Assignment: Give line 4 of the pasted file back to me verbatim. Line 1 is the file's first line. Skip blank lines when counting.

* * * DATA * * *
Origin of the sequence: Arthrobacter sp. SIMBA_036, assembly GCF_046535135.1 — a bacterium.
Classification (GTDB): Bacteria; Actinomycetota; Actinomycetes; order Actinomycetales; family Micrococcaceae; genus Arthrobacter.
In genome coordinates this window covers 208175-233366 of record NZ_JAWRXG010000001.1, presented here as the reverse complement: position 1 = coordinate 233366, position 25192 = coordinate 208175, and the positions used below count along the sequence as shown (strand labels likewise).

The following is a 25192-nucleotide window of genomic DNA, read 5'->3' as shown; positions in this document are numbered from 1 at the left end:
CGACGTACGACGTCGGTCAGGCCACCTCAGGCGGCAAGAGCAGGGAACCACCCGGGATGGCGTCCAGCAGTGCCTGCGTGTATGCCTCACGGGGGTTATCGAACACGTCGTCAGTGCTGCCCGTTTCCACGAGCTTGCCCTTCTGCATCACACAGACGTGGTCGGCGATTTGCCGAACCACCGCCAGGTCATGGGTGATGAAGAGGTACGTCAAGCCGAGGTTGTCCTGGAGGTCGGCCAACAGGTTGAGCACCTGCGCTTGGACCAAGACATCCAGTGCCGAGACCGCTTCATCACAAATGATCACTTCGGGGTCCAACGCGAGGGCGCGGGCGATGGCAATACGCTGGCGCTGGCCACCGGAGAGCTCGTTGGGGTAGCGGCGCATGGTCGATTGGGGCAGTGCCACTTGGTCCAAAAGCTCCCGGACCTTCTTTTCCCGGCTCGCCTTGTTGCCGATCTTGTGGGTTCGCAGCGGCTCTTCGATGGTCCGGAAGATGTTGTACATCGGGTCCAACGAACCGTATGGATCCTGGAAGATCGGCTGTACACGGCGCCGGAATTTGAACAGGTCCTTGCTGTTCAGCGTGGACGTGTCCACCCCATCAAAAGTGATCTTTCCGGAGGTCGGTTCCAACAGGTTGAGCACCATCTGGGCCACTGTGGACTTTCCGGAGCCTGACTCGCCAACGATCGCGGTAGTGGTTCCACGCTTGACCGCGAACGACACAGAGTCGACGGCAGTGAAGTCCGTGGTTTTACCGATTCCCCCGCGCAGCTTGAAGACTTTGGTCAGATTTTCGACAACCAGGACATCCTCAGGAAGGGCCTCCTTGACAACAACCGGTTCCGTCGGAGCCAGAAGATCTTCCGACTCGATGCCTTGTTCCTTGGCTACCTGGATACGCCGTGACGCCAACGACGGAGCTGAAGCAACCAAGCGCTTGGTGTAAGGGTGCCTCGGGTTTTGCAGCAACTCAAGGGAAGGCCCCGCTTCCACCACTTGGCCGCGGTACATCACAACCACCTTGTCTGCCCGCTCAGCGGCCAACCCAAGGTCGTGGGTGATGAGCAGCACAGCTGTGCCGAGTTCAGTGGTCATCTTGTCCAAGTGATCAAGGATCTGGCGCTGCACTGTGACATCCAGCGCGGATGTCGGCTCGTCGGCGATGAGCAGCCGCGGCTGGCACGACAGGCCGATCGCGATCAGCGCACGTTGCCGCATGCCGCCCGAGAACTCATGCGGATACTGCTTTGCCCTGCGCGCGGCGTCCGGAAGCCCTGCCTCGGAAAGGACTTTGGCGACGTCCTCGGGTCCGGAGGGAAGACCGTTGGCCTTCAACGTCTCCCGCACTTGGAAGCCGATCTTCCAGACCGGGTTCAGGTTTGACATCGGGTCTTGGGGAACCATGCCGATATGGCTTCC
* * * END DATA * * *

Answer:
The following is a 25192-nucleotide window of genomic DNA, read 5'->3' as shown; positions in this document are numbered from 1 at the left end: